Though it is possible that Donald Trump will be removed from office before Tuesday, November 3, 2020, he may yet survive and force those who fear he is destroying America to confront him at the ballot box.
For Democrats and progressives of all stripes, there will be two dimensions to this choice. The first is simple: Can we persuade other Americans to reject President Trump’s odious, law-breaking behavior?
We are all hoping that answer for everyone will be an easy and powerful yes. But even if they do, it still may not be enough to bar him from another term.
To do that, progressives must also pursue a second goal: that of demonstrating to other Americans that we — our candidates, our party and our allies — are motivated not just by rage but also by love of country.
Here Trump has laid a trap. Like every tyrant, he insists that he is the very embodiment of our nation, and thus any attack on him is on attack on the country itself. He lards every tweet, speech, and press conference with seemingly patriotic comments. And at his rallies when he hugs the flag and shouts that his opponents should love America or leave it, his followers react with delirious approval. Progressives and other Democrats dismiss all of this as a sham, but in doing so we expose our own weakness.
This isn’t just about Trump. Progressives have long drawn energy from their outrage that America has not fully lived up to its own stated values. And Republicans, while blindly supporting a leader who may be controlled by a foreign power, have long tried to smear Democrats as people who hate their own country.
And when we respond solely with disbelief and fury, our reaction risks inadvertently confirming the right’s calumny.
Let’s imagine an independent voter, someone working in a regular job in a regular part of the country, someone perhaps whose parent, sibling or child served in the military. They have grown up believing that America was great and, though struggling with new problems, still is great; that it is a good thing to love one’s country and to believe in its founding values.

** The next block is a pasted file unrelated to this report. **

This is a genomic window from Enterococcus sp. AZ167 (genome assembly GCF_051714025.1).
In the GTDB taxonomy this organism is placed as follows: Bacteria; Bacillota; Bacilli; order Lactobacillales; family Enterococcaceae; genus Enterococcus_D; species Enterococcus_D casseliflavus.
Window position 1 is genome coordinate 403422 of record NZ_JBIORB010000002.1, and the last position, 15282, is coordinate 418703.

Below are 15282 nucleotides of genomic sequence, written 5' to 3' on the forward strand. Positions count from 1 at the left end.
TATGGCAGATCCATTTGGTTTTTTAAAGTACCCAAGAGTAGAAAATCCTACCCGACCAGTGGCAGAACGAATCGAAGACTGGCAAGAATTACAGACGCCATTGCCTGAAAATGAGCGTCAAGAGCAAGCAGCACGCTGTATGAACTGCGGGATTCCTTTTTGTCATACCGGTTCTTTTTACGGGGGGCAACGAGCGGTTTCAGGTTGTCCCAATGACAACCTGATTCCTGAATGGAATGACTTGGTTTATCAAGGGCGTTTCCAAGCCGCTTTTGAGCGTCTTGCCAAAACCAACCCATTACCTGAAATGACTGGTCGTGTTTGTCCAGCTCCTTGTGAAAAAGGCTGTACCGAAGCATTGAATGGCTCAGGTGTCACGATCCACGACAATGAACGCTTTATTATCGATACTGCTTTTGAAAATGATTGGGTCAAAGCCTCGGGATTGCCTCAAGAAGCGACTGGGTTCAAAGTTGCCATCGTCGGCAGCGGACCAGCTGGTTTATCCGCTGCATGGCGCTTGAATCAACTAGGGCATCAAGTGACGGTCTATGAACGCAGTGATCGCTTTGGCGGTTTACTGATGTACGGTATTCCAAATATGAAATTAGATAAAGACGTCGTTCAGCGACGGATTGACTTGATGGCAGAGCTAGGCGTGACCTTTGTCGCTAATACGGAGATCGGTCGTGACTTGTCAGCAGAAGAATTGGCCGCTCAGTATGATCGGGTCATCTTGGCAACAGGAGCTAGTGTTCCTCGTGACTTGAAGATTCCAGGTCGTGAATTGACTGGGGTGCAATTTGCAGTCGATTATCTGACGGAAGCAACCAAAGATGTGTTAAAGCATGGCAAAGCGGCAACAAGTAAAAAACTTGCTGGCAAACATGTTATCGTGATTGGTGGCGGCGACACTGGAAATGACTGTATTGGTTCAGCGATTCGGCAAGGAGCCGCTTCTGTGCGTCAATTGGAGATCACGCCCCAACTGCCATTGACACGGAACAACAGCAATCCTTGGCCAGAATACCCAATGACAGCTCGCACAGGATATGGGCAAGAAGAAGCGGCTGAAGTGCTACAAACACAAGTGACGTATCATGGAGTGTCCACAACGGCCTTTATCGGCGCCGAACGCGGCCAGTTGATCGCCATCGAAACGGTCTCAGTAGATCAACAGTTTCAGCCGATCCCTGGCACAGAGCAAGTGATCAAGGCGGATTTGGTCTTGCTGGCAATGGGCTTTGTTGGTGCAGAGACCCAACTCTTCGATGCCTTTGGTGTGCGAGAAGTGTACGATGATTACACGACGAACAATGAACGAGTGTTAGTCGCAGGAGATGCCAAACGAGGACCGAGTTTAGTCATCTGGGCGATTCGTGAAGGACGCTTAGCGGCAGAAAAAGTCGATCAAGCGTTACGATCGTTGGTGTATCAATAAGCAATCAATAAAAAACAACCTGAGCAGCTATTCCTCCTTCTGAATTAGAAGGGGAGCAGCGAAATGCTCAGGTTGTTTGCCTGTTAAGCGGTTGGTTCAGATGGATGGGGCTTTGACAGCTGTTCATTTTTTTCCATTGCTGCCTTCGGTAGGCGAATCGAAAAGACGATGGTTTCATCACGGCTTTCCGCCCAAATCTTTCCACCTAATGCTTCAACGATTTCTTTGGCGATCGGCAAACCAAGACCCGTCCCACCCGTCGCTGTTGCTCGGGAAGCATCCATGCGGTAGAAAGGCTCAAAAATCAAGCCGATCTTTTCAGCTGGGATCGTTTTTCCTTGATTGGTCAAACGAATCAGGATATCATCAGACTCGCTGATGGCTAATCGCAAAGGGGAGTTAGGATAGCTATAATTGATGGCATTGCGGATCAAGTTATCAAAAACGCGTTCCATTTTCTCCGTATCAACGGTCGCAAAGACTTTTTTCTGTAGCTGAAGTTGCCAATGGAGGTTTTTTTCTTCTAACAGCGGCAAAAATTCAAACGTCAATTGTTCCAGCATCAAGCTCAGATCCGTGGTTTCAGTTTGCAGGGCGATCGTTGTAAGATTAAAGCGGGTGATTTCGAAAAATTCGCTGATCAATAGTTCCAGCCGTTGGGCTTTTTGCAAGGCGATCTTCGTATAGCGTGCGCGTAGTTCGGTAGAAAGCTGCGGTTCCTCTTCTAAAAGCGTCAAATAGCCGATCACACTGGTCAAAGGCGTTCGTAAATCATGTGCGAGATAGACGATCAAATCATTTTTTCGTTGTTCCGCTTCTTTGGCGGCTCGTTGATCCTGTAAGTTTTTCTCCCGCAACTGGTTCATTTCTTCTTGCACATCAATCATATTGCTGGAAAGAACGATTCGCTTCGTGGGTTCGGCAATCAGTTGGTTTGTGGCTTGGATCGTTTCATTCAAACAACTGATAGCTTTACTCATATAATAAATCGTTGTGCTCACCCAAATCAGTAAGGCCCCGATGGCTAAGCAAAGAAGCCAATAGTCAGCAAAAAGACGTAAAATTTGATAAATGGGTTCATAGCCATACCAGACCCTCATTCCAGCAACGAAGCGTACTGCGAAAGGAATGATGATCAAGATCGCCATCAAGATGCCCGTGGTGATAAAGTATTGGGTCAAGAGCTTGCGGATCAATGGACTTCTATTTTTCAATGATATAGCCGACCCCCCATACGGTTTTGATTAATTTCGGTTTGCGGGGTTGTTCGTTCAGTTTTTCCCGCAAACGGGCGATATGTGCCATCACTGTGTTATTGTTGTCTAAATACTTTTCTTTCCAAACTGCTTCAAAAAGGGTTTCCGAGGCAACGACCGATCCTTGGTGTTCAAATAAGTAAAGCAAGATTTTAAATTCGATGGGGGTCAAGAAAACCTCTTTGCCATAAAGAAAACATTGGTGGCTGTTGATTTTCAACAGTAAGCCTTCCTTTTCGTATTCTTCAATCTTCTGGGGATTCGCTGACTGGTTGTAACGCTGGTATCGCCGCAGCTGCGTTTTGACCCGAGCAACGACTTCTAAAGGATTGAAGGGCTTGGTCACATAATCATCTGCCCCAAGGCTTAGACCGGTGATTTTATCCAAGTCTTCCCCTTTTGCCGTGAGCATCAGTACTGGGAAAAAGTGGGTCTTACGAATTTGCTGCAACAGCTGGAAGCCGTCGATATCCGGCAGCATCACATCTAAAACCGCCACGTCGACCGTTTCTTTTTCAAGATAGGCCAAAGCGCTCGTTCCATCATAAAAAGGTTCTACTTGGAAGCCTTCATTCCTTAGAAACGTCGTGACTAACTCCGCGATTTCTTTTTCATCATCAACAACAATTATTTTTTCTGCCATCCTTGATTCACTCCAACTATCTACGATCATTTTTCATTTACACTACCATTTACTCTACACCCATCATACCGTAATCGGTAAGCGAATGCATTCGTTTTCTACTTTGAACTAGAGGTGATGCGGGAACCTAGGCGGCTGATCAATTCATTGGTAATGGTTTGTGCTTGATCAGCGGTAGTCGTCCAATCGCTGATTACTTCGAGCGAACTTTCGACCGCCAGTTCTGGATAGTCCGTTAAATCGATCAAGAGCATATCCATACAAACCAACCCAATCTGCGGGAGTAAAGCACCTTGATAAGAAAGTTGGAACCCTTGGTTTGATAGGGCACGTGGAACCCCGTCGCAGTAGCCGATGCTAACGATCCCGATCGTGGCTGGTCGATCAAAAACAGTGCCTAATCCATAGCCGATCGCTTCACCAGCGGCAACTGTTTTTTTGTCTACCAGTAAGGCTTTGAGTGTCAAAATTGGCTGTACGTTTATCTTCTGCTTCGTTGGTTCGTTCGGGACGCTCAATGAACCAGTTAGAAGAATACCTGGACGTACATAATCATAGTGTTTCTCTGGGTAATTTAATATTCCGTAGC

Yes, yes — some of those voters may also be xenophobic white supremacists, determined to roll back the clock to a nostalgic America that only worked for some. But certainly, some of them aren’t? What if some just want to find the party and the candidate through which they can express this elemental patriotism?
I am a progressive born in the late 1950s. I was one of the school children who enthusiastically marched into my public school’s auditorium to watch the launch of the Mercury astronauts on a tiny black and white TV. I was proud that our national heritage has retained enough of a revolutionary heart that despite long and inexcusable delays we have also been willing, generation after generation, to confront our failures.
Of course, we still have a long way to go. But as we confront brutal totalitarianism in China, Russia, and North Korea; as we watch the strengthening dictatorships in the Philippines, Hungary, Brazil, and Turkey; as we witness the brave actions of the people of Hong Kong, we must remember that democracy is hard to establish, easy to lose, and costly to win back.
So, with one year to go, here’s my question for my fellow Democrats and progressives: Do we still love America, if not for everything it is, but for what it retains the potential to become?
And can we actually express this love out loud? Can we use our love to paint a picture of the future that inspires and draws people in?
If the answer to the questions is yes, if we can present and defend a vision of the future that offers hope for today and for generations to come, then Trump and everything he stands for will be rejected.
But if the answer is no, we will no longer need Trump to destroy the unifying dream of the American republic. Through our silence, we will have done that ourselves.